There are two principle accreditation agencies, CLIA and AABB, that are most often referred to when determining the regulation of all DNA testing laboratories.

Clinical Laboratory Improvement Amendments (CLIA)

Passed in 1988 by the United States Congress to establish quality standards for laboratories working with human samples and providing medical diagnostic results, CLIA is regulated by the Centers for Medicare & Medicaid Services (CMS). CLIA standards were established “to ensure the accuracy, reliability, and timeliness of patient test results regardless of where the test was performed.” For a laboratory to earn CLIA accreditation, it must undergo proficiency testing on all of its techniques and daily procedures for testing human samples and reporting results.

American Association of Blood Banks (AABB)

The second accreditation that is often mentioned is from the AABB.  The goal of the AABB accreditation program is to “promote the highest standards of medical, technical, and administrative performance, scientific investigation, clinical application, standard setting, accreditation, and education.” As one of its customized assessments, AABB conducts an accreditation program that evaluates and accredits family relationship and parentage testing for DNA testing laboratories, under which category Journey Genetic’s affiliates are listed.

All CLIA and AABB accredited laboratories must pass a rigorous review and inspection of their testing processes and laboratory to insure that tests are being done accurately and thoroughly. Accredited laboratories also participate in proficiency tests and are re-inspected annually.

How accreditation affects paternity/relationship testing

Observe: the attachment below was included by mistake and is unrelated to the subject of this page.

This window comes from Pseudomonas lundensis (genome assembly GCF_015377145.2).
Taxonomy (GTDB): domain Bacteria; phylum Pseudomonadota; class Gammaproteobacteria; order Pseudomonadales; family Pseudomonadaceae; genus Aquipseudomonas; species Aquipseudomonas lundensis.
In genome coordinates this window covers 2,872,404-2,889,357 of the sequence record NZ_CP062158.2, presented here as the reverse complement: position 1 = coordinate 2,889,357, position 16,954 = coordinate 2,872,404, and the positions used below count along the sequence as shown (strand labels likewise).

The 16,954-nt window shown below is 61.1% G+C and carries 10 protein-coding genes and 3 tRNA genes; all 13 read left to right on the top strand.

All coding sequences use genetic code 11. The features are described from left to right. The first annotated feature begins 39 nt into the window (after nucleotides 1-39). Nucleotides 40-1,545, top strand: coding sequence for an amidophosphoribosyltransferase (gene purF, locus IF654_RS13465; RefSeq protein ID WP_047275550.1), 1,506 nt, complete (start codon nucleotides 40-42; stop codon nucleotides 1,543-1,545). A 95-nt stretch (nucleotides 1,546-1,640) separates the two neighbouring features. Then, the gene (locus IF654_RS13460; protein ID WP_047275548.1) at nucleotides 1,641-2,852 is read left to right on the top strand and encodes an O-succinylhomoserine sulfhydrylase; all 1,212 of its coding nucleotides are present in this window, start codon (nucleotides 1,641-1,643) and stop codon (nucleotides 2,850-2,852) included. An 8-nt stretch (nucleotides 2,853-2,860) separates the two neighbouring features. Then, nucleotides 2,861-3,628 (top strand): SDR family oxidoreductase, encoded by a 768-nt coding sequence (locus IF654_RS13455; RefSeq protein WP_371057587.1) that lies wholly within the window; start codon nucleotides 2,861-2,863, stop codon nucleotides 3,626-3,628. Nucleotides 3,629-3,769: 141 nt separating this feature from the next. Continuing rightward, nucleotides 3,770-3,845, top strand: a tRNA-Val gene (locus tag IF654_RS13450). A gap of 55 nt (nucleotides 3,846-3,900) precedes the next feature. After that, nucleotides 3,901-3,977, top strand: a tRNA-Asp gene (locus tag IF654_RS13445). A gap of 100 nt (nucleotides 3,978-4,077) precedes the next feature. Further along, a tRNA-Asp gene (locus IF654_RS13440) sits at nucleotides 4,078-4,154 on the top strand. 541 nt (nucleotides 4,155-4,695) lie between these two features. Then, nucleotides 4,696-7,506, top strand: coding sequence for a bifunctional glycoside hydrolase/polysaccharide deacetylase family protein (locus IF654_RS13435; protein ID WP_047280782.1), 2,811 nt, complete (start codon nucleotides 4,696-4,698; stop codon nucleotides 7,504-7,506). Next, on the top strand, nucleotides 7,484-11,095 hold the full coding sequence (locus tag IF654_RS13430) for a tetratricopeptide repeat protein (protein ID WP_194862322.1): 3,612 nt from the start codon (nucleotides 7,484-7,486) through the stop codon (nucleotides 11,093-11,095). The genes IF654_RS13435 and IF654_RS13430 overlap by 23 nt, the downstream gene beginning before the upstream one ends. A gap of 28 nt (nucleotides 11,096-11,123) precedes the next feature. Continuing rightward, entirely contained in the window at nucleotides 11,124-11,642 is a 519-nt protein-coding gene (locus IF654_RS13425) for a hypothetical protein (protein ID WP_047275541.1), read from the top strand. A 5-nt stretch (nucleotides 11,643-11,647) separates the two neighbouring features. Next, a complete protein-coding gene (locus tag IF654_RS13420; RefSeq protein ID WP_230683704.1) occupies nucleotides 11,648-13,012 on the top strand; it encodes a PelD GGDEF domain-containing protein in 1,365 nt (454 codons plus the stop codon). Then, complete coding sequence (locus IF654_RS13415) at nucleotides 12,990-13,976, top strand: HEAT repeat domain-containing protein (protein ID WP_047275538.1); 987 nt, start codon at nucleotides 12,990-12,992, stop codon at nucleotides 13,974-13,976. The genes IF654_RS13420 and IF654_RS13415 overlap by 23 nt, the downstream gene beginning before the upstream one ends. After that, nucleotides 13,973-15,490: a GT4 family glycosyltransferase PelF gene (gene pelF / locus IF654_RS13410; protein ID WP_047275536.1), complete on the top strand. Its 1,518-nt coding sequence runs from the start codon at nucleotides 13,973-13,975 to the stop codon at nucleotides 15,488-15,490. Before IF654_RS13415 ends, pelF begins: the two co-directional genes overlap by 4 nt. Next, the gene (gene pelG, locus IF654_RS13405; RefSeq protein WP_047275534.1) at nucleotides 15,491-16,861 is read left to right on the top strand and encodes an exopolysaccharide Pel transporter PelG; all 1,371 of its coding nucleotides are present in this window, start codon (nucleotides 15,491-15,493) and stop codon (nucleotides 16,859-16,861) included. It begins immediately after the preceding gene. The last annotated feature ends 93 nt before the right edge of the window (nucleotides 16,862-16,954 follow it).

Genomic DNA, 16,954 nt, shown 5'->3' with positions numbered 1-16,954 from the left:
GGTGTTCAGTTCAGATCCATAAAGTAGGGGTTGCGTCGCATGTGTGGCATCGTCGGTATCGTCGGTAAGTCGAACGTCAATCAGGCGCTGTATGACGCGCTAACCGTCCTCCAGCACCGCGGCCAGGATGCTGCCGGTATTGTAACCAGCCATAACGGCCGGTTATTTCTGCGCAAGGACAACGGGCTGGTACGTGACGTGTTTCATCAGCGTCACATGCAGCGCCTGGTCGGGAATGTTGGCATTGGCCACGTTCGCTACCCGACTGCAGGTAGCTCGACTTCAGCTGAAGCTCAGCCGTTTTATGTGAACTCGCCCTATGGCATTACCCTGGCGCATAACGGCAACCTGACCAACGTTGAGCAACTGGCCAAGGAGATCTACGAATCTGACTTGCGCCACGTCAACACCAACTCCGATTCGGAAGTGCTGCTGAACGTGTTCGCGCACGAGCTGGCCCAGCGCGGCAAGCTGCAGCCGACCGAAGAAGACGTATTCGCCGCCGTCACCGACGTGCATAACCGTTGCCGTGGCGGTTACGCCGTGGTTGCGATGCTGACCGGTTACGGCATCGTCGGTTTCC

To be an accredited  paternity test or accredited family relationship test (sibling, grandparent, or avuncular), the AABB requires that the DNA samples that are being collected to be tested must be:

a) witnessed by a neutral third party with no interest in the outcome of the test;

b) photographic proof of identity is required to be submitted with the test to verify the identity of the persons submitting the samples;

c) each test is run twice for all exclusions to insure accuracy.

Home DNA test accreditation

Many families choose instead to perform a private home DNA test because it is more affordable, or they may want to perform the test without one or more of those whose DNA is being examined knowing about the test.  Home DNA testing cannot be AABB accredited.

Any DNA home test, from any testing lab, that does not require proof of identity, does not follows a strict chain-of-custody, the direct collection of a DNA sample from each person being tested, and the use of a neutral witness, is not considered an AABB accredited test.

Legal DNA test accreditation

Our Legal (aka Court Admissible) DNA Test Kits follow all accredited testing standards and come with full instructions on the responsibilities of the witness, as well as and what qualifies as proof of identity.

The only difference between our private home tests and our direct collected legal DNA tests is the manner in which the sample is collected and sent to our lab. The processing of your sample is identical, the finding report issued is the same, and each test follows all CLIA and AABB guidelines once it arrives at the lab.

Although AABB accreditation is strongly recommended, it is not required by any legal Federal or State law or statute for submission of paternity and family relationship DNA test results to a legal entity or government agency. Acceptance of evidence in any legal situation is always at the discretion of the court.